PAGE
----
The Age of Chivalry eBook

Thomas Bulfinch
This eBook from the Gutenberg Project consists of approximately 350 pages of information about The Age of Chivalry.

Erebus, son of Chaos, region of darkness, entrance to Hades

Eridanus, river

Erinys, one of the Furies

Eriphyle, sister of Polynices, bribed to decide on war, in which her husband was slain

Eris (Discordia), goddess of discord.  At the wedding of Peleus and Thetis, Eris being uninvited threw into the gathering an apple “For the Fairest,” which was claimed by Hera (Juno), Aphrodite (Venus) and Athena (Minerva) Paris, being called upon for judgment, awarded it to Aphrodite

Erisichthon, an unbeliever, punished by famine

Eros See Cupid

Erytheia, island

Eryx, a mount, haunt of Venus

Esepus, river in Paphlagonia

Estrildis, wife of Locrine, supplanting divorced Guendolen

Eteocles, son of Oeipus and Jocasta

Etruscans, ancient people of Italy,

Etzel, king of the Huns

Euboic Sea, where Hercules threw Lichas, who brought him the poisoned shirt of Nessus

Eude, king of Aquitaine, ally of Charles Martel

Eumaeus, swineherd of Aeeas

Eumenides, also called Erinnyes, and by the Romans Furiae or
Diraae, the Avenging Deities, See Furies

Euphorbus, a Trojan, killed by Menelaus

Euphros’yne, one of the Graces

Europa, daughter of the Phoenician king Agenor, by Zeus the mother of Minos, Rhadamanthus, and Sarpedon

Eurus, the East wind

Euyalus, a gallant Trojan soldier, who with Nisus entered the
Grecian camp, both being slain,

Eurydice, wife of Orpheus, who, fleeing from an admirer, was killed by a snake and borne to Tartarus, where Orpheus sought her and was permitted to bring her to earth if he would not look back at her following him, but he did, and she returned to the Shades,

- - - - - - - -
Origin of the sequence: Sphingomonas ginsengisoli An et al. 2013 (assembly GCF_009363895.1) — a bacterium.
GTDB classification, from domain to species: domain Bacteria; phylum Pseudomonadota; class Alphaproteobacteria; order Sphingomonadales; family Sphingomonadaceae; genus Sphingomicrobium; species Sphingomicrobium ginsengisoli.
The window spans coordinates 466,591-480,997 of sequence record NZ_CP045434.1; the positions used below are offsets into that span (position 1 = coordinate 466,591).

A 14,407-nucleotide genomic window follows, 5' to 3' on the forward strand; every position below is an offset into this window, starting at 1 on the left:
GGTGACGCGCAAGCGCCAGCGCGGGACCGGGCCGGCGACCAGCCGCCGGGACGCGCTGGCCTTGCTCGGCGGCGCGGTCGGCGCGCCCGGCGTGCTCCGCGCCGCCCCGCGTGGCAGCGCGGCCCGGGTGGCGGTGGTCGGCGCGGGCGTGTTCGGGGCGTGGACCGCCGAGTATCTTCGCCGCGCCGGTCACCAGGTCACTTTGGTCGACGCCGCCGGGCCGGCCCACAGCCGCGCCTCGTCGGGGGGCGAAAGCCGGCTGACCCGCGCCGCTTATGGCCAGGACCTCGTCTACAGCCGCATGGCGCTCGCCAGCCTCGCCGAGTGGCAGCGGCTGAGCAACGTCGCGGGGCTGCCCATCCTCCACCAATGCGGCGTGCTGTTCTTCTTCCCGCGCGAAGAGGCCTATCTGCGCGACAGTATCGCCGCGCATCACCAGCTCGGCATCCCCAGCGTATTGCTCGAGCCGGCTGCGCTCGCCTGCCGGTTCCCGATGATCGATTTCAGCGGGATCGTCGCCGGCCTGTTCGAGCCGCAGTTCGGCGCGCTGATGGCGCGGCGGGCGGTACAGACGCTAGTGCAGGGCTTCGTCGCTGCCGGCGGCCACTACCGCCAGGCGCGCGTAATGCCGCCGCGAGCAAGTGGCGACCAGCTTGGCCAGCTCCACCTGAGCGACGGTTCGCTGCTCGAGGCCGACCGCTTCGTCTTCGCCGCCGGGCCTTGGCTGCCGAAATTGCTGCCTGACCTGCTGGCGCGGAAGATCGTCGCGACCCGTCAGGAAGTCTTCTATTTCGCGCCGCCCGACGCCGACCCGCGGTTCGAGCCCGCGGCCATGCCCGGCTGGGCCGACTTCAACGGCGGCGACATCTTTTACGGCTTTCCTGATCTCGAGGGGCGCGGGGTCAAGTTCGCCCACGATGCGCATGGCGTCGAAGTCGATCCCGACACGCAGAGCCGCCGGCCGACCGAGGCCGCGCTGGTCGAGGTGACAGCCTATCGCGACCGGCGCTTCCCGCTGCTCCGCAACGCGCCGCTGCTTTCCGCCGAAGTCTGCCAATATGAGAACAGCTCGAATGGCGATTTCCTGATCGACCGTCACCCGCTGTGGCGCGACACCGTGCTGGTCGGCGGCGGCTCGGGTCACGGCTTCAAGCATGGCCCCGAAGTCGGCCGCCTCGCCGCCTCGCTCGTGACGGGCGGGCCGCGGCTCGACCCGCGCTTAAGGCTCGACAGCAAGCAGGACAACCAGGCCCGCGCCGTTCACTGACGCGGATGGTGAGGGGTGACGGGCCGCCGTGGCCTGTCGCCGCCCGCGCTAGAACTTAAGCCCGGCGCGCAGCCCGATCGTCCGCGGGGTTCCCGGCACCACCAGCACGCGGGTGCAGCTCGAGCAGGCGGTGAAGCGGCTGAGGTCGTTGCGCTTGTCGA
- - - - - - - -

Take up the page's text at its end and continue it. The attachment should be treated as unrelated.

Eurylochus, a companion of Ulysses,

Eurynome, female Titan, wife of Ophlon

Eurystheus, taskmaster of Hercules,

Eurytion, a Centaur (See Hippodamia),

Euterpe, Muse who presided over music,

Evadne, wife of Capaneus, who flung herself upon his funeral pile and perished with him

Evander, Arcadian chief, befriending Aeneas in Italy,

Evnissyen, quarrelsome brother of Branwen,

Excalibar, sword of King Arthur,

F

Fafner, a giant turned dragon, treasure stealer, by the Solar
Theory simply the Darkness who steals the day,

Falerina, an enchantress,

Fasolt, a giant, brother of Fafner, and killed by him,

“Fasti,” Ovid’s, a mythological poetic calendar,

Fata Morgana, a mirage

Fates, the three, described as daughters of Night—­to indicate the darkness and obscurity of human destiny—­or of Zeus and Themis, that is, “daughters of the just heavens” they were Clo’tho, who spun the thread of life, Lach’esis, who held the thread and fixed its length and At’ropos, who cut it off

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The Age of Chivalry from Project Gutenberg. Public domain.
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